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I'm very new to statistics so I apologise if this is trivial for most of you.

I'm doing a hypothesis test where $H_{0}: \mu_{2}-\mu_{1}=0, H_{a}: \mu_{2}-\mu_{1}<0$

My specific problem involves seeing if there has been an in improvement using a new training regime on an Olympic Rowing Squad in 2016 and in 2020. Where 2 is denoting the 2020 squad and the 2016 is denoting the 2016 squad.

After computing my test statistic I get a result of $-4.033$, and then my critical value comes to $t^{*}_{0.05}=1.708$

Do I reject or fail to reject my null hypothesis here? This is a lower tailed test (I think) so it's confusing me since we have only done upper tailed tests in lectures. Should my basis for rejection be based on the absolute value of both or the signed value of both?

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The value you get from $t$ table is for the upper tail. For the lower tail, it is $-1.708$ and since your value is to the left of it, you'll reject the null hypothesis.

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  • $\begingroup$ Thank you for clearing up my confusing with the negative score. But do I still take the absolute value of both when comparing them? $\endgroup$ – Karl Coogan Feb 23 at 12:28
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    $\begingroup$ Not exactly. You just make sure which $t$ value you need. For $<0$ hypotheses, the significant portion is the left tail, so $t^*=-1.708$. If you take absolute values and compare, for a test statistics $4.033$ (instead of the negative), you'd reject the null hypothesis. However, your goal was to reject when $\mu_2-\mu_1<0$. $\endgroup$ – gunes Feb 23 at 12:31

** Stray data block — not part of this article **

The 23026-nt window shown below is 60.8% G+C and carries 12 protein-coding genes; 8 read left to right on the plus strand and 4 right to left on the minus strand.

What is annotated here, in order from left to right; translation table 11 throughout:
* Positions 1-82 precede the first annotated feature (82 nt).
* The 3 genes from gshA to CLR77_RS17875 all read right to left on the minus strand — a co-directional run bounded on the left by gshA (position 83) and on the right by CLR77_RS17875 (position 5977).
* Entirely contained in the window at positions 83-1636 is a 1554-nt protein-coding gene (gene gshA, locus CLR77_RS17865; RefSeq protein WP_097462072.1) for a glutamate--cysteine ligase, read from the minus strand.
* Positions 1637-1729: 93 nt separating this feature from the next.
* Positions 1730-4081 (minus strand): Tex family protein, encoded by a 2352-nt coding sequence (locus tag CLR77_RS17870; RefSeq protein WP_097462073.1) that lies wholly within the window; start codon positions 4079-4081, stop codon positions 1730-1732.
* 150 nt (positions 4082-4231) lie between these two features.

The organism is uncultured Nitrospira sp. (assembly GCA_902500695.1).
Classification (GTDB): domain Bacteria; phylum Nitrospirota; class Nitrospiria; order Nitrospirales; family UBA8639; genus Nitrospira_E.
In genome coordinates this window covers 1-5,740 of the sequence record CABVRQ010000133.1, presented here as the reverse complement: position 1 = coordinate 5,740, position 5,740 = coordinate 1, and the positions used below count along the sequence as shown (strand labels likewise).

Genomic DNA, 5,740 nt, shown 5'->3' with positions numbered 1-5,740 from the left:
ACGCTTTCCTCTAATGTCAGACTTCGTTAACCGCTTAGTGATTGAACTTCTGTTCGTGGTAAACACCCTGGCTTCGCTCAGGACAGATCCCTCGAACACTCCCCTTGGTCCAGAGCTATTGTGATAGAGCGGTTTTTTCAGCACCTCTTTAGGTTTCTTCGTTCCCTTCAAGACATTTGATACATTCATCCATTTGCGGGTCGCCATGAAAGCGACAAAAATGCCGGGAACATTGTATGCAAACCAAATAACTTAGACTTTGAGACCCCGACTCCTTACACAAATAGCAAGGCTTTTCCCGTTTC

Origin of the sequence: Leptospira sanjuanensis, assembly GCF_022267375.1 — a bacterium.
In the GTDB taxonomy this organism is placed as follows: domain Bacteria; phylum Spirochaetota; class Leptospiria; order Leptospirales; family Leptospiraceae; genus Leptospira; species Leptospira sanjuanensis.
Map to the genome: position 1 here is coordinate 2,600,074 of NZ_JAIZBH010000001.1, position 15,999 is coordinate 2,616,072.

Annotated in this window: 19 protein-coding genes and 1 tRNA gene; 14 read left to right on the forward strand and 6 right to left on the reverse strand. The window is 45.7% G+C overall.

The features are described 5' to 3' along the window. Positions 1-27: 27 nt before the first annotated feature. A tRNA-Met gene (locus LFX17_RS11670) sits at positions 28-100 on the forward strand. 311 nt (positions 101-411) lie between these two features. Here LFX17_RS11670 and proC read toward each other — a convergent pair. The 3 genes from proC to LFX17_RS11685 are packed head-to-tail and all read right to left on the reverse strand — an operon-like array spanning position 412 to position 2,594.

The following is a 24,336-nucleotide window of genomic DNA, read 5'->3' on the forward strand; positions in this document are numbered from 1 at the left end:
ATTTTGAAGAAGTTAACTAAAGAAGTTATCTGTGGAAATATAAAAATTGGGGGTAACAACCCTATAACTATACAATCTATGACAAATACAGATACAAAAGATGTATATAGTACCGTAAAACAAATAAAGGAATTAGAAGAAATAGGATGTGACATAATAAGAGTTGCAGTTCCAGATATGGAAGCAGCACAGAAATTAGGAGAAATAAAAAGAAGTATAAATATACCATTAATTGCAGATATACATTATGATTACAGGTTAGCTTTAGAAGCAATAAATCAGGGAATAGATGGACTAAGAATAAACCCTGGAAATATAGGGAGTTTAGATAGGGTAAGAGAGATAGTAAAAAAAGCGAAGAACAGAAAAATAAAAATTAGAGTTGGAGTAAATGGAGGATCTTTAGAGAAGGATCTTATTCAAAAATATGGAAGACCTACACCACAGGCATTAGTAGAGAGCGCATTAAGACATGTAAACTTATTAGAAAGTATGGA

• $\begingroup$ I still don't quite understand. So because $-4.033<-1.708$ I am rejecting the null hypothesis? Shouldn't I be failing to reject if the test statistic is less than the critical value? $\endgroup$ – Karl Coogan Feb 23 at 12:38
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    $\begingroup$ Don't memorise it. If hypothesis seeks significance in upper tail, i.e. $H_A: \mu_2-\mu_1>0$, you reject null when it's larger. If in lower tail, you reject null if it is smaller, if two-tailed, you reject null when absolute is larger. Visualize a bell curve centered around $0$, and mark $-1.708$ as your border and mark your test statistic as well. The question is "is it outside (tailwise) the border "? $\endgroup$ – gunes Feb 23 at 12:42
  • $\begingroup$ If only you were my lecturer, that's explained it so clearly. Thank you. $\endgroup$ – Karl Coogan Feb 23 at 12:43

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